Your Special Report “The costs of global warming” (Nature 439, 374–375; 2006) gives an unbalanced picture of the emissions scenarios developed by the Intergovernmental Panel on Climate Change (IPCC).
In contrast to the claim that these scenarios are outdated, a recent peer-reviewed assessment has concluded that, with a few notable exceptions, they compare reasonably well to recent data and projections for gross domestic product, population and emissions (D.v.V. and B.O'N. Clim. Change, in the press. doi: 10.1007/s10584-005-9031-0; see http://www.iiasa.ac.at/Research/PCC/pubs/vanVuuren&ONeill2006_CC_uncorproof.pdf).
Although we believe that progress on scenario development can and will be made, the elements of ‘up-to-date’ economic theory identified as overlooked — “how future societies will operate, how fast the population will grow, and how technological progress will change things” — are either too vague to be meaningful, or are issues the community has been dealing with for years. The Energy Modeling Forum has a 30-year history of model comparisons, exploring the implications for climate policy of a range of rates of economic growth and technological change (D. W. Gaskins and J. P. Weyant Am. Econ. Rev. 83, 318–323; 1993, and J. P. Weyant Energy Econ. 26, 501–515; 2004).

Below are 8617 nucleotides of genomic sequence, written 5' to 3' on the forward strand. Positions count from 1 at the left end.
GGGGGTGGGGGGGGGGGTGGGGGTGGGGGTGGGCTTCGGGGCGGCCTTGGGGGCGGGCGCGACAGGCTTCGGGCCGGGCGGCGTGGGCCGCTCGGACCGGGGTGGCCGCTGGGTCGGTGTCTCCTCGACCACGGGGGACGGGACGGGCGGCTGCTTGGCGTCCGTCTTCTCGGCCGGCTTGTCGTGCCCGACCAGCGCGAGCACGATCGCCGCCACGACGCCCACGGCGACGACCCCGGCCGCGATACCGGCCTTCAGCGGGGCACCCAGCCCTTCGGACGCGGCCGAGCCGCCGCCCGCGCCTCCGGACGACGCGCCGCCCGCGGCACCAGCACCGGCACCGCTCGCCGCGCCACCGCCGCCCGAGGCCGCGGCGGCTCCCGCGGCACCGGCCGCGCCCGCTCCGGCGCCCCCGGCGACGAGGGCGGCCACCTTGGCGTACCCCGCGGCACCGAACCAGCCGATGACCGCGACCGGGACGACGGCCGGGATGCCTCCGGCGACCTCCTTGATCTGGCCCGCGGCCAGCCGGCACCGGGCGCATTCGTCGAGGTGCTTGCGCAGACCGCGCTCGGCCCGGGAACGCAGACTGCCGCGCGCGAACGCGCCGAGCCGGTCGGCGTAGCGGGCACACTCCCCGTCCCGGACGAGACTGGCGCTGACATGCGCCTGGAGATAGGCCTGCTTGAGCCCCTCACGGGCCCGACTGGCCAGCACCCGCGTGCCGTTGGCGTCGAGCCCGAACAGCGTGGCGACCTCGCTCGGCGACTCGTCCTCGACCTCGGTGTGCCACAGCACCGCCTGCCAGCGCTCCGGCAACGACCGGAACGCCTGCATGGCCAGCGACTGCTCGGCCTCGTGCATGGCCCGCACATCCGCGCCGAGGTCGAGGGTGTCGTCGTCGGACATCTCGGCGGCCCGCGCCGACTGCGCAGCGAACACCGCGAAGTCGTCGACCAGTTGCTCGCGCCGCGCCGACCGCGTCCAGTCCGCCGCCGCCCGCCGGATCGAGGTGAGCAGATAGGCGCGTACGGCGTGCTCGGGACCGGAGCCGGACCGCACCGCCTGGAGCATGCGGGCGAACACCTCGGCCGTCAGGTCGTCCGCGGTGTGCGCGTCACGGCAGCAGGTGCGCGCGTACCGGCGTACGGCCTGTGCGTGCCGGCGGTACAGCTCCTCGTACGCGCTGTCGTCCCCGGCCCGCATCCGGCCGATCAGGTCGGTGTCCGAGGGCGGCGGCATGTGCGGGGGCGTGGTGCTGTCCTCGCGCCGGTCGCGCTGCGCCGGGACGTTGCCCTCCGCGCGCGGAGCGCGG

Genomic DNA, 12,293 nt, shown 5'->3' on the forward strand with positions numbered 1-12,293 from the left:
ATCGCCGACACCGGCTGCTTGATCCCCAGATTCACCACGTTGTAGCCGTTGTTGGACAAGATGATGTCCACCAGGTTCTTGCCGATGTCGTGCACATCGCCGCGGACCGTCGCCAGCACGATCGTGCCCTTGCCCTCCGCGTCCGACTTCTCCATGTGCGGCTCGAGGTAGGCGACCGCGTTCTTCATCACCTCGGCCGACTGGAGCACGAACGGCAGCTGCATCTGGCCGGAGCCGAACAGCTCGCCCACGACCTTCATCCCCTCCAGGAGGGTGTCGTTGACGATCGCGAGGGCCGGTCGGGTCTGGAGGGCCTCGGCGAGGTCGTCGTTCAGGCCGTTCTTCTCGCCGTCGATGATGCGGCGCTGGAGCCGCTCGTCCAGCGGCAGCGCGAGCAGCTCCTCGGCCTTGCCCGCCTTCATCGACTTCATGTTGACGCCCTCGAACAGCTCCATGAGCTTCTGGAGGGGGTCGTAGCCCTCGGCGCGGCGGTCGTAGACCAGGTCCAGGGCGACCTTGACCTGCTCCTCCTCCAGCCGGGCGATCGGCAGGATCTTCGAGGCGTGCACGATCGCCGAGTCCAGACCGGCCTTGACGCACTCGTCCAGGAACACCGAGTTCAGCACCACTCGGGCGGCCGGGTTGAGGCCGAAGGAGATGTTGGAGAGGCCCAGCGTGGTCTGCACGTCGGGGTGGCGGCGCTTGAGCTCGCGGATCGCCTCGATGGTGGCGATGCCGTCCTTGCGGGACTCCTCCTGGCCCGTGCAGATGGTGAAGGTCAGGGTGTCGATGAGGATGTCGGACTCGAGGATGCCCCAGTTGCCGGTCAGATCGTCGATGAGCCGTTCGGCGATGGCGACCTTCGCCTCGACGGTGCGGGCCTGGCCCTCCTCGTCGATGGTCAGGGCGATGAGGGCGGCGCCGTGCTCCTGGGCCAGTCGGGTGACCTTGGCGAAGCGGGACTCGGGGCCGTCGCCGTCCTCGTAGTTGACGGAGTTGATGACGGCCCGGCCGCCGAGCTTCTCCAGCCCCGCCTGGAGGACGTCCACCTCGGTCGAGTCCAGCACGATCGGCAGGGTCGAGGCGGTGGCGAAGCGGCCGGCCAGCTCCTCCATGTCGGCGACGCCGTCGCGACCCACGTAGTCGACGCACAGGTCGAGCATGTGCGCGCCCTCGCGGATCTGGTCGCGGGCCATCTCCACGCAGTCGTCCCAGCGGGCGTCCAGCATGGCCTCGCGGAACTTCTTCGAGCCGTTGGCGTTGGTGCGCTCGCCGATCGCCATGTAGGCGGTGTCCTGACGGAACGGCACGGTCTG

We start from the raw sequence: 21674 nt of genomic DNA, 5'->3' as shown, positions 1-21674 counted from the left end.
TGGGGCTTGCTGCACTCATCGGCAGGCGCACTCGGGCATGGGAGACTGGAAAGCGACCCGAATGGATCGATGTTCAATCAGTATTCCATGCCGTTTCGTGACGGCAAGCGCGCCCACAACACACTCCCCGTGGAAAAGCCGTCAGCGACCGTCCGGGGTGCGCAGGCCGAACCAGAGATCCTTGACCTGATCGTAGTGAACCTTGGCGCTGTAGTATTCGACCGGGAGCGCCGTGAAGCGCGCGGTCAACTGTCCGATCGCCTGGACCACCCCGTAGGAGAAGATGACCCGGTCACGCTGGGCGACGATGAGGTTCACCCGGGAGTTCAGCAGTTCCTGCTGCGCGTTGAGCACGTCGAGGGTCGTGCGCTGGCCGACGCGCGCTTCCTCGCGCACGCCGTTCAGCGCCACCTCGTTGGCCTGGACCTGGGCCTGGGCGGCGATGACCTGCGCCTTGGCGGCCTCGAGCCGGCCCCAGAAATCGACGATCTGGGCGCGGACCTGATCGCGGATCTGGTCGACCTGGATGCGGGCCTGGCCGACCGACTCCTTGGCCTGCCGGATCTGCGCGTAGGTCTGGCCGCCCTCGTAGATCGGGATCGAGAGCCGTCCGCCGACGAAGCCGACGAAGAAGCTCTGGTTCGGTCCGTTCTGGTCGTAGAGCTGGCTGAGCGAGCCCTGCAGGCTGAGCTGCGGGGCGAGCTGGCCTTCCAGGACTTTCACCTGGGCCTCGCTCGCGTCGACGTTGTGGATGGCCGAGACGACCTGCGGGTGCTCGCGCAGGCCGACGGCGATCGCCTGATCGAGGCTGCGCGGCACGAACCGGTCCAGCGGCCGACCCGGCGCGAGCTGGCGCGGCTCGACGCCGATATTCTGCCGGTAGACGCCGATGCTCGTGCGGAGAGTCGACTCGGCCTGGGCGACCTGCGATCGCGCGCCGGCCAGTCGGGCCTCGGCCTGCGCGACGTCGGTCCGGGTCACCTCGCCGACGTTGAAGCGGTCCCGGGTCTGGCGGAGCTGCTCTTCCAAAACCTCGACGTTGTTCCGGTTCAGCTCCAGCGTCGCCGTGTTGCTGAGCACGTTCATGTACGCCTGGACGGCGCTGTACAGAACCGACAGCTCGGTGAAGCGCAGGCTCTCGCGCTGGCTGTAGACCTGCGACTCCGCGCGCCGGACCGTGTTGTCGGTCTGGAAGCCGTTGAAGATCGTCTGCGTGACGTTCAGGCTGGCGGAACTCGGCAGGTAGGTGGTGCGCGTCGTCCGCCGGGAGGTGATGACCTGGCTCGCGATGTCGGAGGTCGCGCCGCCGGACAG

It is not correct to imply that the scenarios only use market exchange rates, or that they all assume that “the economies of poor countries will quickly catch up with those of rich nations”. Some scenarios are also reported in terms of purchasing-power parity exchange rates in the original 2000 IPCC Special Report. The debate on the emissions impacts of alternative exchange rates in economic modelling is not conclusive, but such impacts are likely to be small compared with the influence of technology, lifestyle and climate policies. And in no scenario do developing countries become as affluent as industrialized ones.
The assumed degree of catching up in the scenarios covers a wide range of possibilities. Focusing on a small number of most-likely futures ignores lessons from history: if the world always worked according to best-guess projections, we would now be living with nuclear power too cheap to meter and no ozone hole.
Rights and permissions
About this article
Cite this article
Grubler, A., O'Neill, B. & van Vuuren, D. Avoiding hazards of best-guess climate scenarios. Nature 440, 740 (2006). https://doi.org/10.1038/440740a